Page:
“Let us hold fast the confession of our hope without wavering, for he who promised is faithful.” – Hebrews 10:23
“Adversity does not define me, but how I choose to overcome it does.”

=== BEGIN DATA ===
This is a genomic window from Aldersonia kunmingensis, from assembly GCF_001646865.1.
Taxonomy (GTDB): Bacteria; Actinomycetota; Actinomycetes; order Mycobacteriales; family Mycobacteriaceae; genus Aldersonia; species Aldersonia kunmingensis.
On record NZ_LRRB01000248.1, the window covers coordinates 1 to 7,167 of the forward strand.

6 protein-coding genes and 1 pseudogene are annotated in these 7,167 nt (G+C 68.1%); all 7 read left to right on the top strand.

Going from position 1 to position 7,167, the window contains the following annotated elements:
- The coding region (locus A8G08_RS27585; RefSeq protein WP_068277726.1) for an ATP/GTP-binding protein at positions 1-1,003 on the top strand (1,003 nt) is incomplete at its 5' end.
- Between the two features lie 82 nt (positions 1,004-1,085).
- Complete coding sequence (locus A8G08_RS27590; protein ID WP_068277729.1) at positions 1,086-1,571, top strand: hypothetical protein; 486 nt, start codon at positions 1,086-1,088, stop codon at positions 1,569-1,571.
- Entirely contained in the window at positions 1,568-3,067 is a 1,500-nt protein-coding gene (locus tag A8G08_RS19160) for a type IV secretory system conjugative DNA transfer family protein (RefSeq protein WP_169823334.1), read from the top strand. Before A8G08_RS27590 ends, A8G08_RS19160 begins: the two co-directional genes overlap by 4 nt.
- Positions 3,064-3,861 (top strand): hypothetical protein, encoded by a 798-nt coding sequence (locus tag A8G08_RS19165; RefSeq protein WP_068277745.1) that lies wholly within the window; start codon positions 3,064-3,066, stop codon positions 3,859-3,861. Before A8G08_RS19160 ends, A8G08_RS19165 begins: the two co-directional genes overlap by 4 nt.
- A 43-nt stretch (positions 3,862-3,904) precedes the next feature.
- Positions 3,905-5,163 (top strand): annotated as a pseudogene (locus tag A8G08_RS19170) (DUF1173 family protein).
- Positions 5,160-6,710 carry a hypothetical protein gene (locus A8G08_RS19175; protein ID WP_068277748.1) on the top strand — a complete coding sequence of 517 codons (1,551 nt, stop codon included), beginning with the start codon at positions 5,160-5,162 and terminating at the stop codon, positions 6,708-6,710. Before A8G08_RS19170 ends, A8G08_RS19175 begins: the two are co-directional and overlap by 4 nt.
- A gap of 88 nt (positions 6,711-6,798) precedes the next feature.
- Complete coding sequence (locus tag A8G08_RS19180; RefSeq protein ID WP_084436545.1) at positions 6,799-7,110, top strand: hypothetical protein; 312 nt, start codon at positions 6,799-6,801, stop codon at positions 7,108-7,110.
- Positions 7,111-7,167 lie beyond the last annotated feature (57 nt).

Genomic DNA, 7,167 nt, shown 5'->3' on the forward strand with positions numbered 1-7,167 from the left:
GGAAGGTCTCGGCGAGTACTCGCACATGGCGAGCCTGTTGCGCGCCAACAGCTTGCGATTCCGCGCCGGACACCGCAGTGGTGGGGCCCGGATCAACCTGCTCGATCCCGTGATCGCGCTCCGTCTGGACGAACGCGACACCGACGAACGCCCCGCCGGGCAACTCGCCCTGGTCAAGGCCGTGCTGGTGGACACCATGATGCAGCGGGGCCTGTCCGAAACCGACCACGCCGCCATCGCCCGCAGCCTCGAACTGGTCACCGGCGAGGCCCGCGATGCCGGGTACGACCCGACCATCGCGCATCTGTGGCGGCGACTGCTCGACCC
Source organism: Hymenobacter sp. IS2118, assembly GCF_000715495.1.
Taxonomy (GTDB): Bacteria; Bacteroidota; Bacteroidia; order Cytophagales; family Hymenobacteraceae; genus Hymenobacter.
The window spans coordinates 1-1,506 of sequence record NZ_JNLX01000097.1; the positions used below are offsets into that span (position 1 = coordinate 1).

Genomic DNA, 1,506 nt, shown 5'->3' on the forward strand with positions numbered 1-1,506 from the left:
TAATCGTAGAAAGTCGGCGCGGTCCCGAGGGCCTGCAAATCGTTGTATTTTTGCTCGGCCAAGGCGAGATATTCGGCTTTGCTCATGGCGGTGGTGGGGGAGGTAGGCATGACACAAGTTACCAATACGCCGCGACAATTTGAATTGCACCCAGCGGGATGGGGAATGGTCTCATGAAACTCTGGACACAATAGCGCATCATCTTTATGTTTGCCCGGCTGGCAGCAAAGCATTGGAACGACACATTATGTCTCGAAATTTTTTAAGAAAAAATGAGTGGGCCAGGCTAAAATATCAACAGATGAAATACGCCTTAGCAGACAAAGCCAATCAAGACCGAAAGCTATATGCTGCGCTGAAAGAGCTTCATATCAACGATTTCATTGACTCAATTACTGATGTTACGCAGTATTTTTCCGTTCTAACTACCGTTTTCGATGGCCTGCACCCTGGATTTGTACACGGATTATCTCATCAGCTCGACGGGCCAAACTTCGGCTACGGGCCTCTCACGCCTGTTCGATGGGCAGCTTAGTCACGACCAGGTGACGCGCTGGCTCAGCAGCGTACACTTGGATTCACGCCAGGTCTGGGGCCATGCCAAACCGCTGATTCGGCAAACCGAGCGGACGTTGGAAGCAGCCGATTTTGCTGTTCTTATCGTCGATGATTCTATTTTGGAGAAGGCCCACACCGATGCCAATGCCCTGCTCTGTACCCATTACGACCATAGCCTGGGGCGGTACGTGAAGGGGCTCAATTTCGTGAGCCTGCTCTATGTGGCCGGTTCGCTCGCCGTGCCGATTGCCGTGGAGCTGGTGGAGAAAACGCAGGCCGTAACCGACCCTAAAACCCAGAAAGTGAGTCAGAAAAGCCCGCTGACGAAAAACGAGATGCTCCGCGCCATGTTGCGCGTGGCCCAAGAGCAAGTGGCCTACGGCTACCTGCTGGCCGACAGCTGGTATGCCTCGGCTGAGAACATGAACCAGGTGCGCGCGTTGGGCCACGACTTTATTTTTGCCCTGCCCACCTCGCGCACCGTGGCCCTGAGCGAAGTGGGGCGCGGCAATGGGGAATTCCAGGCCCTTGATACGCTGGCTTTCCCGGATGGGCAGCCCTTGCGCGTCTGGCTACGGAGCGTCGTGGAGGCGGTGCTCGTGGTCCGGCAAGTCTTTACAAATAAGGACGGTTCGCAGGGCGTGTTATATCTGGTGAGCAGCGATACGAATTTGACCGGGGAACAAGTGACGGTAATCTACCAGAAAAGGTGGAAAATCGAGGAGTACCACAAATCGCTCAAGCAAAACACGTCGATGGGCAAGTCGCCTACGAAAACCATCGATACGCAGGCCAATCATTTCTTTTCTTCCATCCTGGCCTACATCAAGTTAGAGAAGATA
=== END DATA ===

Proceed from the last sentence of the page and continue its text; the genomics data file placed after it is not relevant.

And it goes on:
I have heard these words spoken many times by the young participants in the Brotherhood and Sisterhood programs. I have watched Chris Spivey (Executive Director of Community Learning and Diversity, Equity, and Inclusion) and Amber Evans-Wynn (Senior Program Director, YMCA Center for Community Impact) challenge young people to persevere in their lives, not allowing them to give in even when their life circumstances are dire. The Center for Community Impact recently celebrated 10 years of work in the community by hosting a virtual breakfast. One of the speakers, Loundyne Hare, a graduate of the Brotherhood program, shared those words to describe how it helped him continue to persevere and overcome tremendous obstacles to become the only one in his family to graduate college. I know these words have inspired all of us throughout the past nine months – we will not allow the pandemic to stop us from believing that we will persevere. I continue to be inspired by the commitment all of you have made to keep the work of our Y vital for our community. We will persevere, and thrive once again.